From CNET Magazine: Brain-training apps might one day help the millions of Americans living with Alzheimer’s.
From CNET Magazine: There’s a dating site for just about everyone, even if your idea of a perfect mate is a bit…unusual.
The virtual-reality era officially begins on Monday. Facebook will start selling its $599 Rift, a VR headset it believes will change our lives — again.
For decades, the Internet has been like the Wild West, with anonymous users creating racist or hate-filled posts. Now the world’s largest social networks are doing something about it.
The website has only been available to the public for a little over a month, but it’s already gaining attention among tech elite.
Add in the benefits, the perks, and the transportation tech workers get for free, and the value of their salaries jumps up to 20 percent.
If you could, would you pay for Facebook?
That was one of the underlying questions users weighed in the past few months as they learned the world’s largest social-networking service had conducted experiments on nearly 800,000 people in 2012.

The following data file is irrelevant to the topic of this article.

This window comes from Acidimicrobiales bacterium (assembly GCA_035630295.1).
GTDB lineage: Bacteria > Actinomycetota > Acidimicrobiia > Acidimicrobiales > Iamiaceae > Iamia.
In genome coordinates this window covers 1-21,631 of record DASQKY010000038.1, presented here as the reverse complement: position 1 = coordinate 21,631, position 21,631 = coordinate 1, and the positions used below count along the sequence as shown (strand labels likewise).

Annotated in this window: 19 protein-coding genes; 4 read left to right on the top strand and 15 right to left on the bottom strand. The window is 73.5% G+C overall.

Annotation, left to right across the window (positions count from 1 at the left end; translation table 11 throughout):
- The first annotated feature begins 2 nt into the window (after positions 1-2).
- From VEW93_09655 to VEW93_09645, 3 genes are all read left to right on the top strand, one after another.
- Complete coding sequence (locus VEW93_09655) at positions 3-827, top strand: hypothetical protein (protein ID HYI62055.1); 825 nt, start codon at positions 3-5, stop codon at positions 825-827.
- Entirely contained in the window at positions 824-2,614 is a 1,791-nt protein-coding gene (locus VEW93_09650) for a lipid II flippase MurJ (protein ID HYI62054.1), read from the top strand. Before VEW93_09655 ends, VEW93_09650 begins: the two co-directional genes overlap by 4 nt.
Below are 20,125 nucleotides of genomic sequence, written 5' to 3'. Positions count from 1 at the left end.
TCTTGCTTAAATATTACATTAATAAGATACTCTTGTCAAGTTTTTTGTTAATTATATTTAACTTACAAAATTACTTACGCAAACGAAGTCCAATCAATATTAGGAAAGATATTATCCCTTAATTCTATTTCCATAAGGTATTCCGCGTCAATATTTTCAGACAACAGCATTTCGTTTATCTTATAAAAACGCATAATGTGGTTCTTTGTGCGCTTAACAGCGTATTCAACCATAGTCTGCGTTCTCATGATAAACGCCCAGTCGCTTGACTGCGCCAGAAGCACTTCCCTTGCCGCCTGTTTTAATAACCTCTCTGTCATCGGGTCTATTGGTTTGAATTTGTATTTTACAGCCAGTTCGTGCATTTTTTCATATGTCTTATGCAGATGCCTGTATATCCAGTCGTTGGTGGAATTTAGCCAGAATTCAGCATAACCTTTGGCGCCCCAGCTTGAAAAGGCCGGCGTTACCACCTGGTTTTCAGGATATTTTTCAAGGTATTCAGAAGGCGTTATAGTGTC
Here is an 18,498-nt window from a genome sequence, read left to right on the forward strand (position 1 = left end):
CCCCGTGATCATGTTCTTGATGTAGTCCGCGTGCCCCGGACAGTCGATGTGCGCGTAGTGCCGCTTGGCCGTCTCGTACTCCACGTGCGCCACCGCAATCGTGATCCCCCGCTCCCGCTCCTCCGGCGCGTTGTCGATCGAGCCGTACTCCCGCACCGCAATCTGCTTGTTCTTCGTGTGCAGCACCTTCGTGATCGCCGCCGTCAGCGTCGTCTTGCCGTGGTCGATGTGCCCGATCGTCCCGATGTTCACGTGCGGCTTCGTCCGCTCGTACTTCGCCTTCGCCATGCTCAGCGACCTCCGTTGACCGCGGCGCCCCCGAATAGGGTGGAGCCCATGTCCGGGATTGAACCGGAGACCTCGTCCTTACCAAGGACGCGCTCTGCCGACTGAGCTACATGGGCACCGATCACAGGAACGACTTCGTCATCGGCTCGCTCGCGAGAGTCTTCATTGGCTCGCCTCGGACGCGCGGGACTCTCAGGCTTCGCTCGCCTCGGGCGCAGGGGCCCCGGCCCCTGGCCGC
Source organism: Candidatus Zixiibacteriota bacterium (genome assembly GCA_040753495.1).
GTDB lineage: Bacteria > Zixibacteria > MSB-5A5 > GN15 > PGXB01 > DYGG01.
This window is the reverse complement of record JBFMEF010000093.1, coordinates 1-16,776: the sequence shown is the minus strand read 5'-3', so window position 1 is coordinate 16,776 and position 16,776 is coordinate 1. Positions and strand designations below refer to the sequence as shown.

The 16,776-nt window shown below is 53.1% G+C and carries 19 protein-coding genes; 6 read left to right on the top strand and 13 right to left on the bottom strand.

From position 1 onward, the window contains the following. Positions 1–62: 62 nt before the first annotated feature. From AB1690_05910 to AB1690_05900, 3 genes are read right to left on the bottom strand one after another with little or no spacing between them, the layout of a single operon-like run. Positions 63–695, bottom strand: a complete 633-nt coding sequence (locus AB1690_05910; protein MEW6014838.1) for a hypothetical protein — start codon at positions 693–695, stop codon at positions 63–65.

That controversial research into how posts affect users’ emotions is just latest in a long line of privacy flaps — and apologies — for the social networking giant.
Toyota Motor Corp. and Audi AG are throwing their hats into the ring of potential suppliers of self-driving vehicles.
Both auto makers confirmed on Thursday that they will be demonstrating autonomous-driving features at the Consumer Electronics Show in the coming week, signaling a new effort to raise the technology’s profile among consumers.
In a preview video posted to its website on Thursday, Toyota showed a five-second clip of one of its Lexus brand cars outfitted with various sensors and the caption, “Lexus advanced active safety research vehicle is leading the industry into a new automated era.”
Videogames have long been rated for violence and sexual imagery, but the situation is different for games played on social networks or mobile devices. Some prominent players are pushing for change—and consistency.
John Riccitiello, chief executive of game maker Electronic Arts Inc. and chairman of the Entertainment Software Association, on Wednesday plans to challenge the industry to begin constructing a singular ratings system for games on all mediums.
Instead of an industrywide rating system, individual companies with online stores for mobile or social-networking games, such as Apple Inc., have created their own. But each app store has its own rules and ways to describe what’s in a game, offering potentially inconsistent reviews.